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New human neurons from adult cells right there in the brain

Date:
October 4, 2012
Source:
Cell Press
Summary:
Researchers have discovered a way to generate new human neurons from another type of adult cell found in our brains. The discovery is one step toward cell-based therapies for the treatment of neurodegenerative diseases, such as Alzheimer's and Parkinson's.

This is a direct observation of neuronal reprogramming of PDGFR-sorted pericyte-derived cells from the adult human brain by continuous live imaging in culture. Note the change in morphology of a cell coexpressing Sox2 and Mash1 (blue arrow) during reprogramming. Postimaging immunocytochemistry for III-tubulin (white) confirms the neuronal identity of the reprogrammed cell at the end of live imaging.
Credit: Cell Stem Cell, a Cell Press Journal, Karow et al.

Researchers have discovered a way to generate new human neurons from another type of adult cell found in our brains. The discovery, reported in the October 5th issue of Cell Stem Cell, a Cell Press publication, is one step toward cell-based therapies for the treatment of neurodegenerative diseases, such as Alzheimer's and Parkinson's.

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"This work aims at converting cells that are present throughout the brain but themselves are not nerve cells into neurons," said Benedikt Berninger, now at the Johannes Gutenberg University Mainz. "The ultimate goal we have in mind is that this may one day enable us to induce such conversion within the brain itself and thus provide a novel strategy for repairing the injured or diseased brain."

The cells that made the leap from one identity to another are known as pericytes. Those cells, found in close association with the blood vessels, are important for keeping the blood-brain barrier intact and have been shown to participate in wound healing in other parts of the body.

"Now, we reason, if we could target these cells and entice them to make nerve cells, we could take advantage of this injury response," Berninger says.

Further testing showed that those newly converted neurons could produce electrical signals and reach out to other neurons, providing evidence that the converted cells could integrate into neural networks.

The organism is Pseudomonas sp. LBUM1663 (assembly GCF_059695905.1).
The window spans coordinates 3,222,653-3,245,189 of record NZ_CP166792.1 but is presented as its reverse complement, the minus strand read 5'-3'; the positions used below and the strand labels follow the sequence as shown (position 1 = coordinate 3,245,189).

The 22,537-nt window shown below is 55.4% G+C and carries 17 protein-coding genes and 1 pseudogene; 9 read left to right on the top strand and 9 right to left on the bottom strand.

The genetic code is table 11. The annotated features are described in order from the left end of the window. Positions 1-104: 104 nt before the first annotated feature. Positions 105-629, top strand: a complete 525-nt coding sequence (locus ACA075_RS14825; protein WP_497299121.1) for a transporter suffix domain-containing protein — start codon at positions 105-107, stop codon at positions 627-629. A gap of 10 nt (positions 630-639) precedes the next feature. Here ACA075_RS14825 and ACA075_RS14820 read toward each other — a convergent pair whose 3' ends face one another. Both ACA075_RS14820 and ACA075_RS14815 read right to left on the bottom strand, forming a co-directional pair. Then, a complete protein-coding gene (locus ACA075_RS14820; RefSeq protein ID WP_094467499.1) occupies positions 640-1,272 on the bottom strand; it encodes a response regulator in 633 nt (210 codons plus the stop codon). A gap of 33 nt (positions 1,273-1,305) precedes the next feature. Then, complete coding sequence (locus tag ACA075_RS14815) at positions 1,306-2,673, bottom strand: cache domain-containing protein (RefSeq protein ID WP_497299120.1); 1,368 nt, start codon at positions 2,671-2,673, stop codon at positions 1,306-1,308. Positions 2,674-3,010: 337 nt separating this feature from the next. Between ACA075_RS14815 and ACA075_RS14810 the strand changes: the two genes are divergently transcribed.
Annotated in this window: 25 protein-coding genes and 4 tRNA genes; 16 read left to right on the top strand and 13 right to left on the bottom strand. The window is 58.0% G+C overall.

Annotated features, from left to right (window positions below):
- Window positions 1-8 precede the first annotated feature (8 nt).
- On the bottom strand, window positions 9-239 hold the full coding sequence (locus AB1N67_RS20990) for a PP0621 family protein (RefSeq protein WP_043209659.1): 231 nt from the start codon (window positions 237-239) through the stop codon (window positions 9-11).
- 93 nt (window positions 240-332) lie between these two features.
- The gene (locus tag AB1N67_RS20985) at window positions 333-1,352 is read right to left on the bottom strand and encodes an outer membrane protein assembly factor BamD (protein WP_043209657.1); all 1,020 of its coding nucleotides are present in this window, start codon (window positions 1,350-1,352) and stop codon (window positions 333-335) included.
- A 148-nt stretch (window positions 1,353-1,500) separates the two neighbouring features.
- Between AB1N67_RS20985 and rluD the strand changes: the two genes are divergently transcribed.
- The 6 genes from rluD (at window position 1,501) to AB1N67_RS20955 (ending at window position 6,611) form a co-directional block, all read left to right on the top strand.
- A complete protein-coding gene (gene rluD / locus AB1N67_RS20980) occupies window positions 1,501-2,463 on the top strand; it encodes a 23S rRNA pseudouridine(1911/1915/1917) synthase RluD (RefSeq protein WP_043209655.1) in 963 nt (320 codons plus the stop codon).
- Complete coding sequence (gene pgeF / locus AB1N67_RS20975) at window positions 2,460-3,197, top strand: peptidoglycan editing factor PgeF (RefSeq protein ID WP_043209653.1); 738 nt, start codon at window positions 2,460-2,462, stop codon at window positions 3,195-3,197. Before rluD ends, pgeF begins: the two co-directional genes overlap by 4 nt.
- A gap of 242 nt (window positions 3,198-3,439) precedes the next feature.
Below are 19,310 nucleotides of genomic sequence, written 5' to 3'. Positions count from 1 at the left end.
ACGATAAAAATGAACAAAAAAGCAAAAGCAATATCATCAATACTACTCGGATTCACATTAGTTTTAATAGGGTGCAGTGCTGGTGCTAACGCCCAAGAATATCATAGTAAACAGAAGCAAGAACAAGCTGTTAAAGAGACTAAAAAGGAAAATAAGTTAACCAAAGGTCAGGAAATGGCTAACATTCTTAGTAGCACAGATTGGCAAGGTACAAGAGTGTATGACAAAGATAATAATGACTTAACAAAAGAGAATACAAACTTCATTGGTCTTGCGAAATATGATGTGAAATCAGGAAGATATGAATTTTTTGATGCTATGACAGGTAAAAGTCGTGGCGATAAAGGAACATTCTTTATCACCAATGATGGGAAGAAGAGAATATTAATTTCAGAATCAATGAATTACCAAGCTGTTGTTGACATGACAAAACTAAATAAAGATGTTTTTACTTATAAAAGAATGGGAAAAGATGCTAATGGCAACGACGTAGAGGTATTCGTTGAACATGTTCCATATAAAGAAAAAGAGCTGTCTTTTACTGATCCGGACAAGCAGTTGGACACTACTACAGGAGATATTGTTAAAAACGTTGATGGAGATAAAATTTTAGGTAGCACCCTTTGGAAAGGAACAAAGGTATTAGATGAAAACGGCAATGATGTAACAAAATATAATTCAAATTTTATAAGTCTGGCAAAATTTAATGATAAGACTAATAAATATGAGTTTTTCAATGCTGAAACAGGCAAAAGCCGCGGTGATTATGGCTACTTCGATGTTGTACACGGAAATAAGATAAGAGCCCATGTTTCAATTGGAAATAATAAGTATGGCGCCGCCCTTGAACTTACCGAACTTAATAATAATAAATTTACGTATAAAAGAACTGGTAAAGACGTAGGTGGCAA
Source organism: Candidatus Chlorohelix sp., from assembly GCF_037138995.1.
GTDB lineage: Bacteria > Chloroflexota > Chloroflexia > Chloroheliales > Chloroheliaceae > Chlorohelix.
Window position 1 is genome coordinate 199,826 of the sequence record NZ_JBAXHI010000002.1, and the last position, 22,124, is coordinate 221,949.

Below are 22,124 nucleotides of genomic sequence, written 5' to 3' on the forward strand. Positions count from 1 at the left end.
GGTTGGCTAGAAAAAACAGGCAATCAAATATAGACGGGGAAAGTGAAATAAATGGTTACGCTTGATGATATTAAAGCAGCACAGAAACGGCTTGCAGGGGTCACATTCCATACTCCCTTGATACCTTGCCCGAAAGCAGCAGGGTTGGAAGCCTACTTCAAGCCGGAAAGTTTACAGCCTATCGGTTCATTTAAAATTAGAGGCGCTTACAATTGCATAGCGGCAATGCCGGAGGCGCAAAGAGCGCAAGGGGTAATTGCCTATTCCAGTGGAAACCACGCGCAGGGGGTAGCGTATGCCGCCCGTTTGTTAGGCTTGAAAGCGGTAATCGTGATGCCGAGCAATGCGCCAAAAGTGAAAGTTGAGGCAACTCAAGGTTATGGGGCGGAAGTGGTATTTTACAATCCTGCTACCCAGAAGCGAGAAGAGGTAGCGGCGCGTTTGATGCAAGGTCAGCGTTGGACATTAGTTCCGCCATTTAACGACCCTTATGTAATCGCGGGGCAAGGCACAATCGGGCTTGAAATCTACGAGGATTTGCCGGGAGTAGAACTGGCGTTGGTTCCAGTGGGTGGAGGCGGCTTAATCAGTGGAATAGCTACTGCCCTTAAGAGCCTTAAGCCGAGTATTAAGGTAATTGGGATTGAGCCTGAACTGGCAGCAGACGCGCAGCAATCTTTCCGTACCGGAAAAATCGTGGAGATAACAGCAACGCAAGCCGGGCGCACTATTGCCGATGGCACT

"While much needs to be learnt about adapting a direct neuronal reprogramming strategy to meaningful repair in vivo, our data provide strong support for the notion that neuronal reprogramming of cells of pericytic origin within the damaged brain may become a viable approach to replace degenerated neurons," the researchers write.


Story Source:

The above story is based on materials provided by Cell Press. Note: Materials may be edited for content and length.


Journal Reference:

  1. Marisa Karow, Rodrigo Sánchez, Christian Schichor, Giacomo Masserdotti, Felipe Ortega, Christophe Heinrich, Sergio Gascón, Muhammad A. Khan, D. Chichung Lie, Arianna Dellavalle, Giulio Cossu, Roland Goldbrunner, Magdalena Götz, Benedikt Berninger. Reprogramming of Pericyte-Derived Cells of the Adult Human Brain into Induced Neuronal Cells. Cell Stem Cell, 2012; 11 (4): 471 DOI: 10.1016/j.stem.2012.07.007

Cite This Page:

Cell Press. "New human neurons from adult cells right there in the brain." ScienceDaily. ScienceDaily, 4 October 2012. <www.sciencedaily.com/releases/2012/10/121004121540.htm>.
Cell Press. (2012, October 4). New human neurons from adult cells right there in the brain. ScienceDaily. Retrieved December 17, 2014 from www.sciencedaily.com/releases/2012/10/121004121540.htm
Cell Press. "New human neurons from adult cells right there in the brain." ScienceDaily. www.sciencedaily.com/releases/2012/10/121004121540.htm (accessed December 17, 2014).

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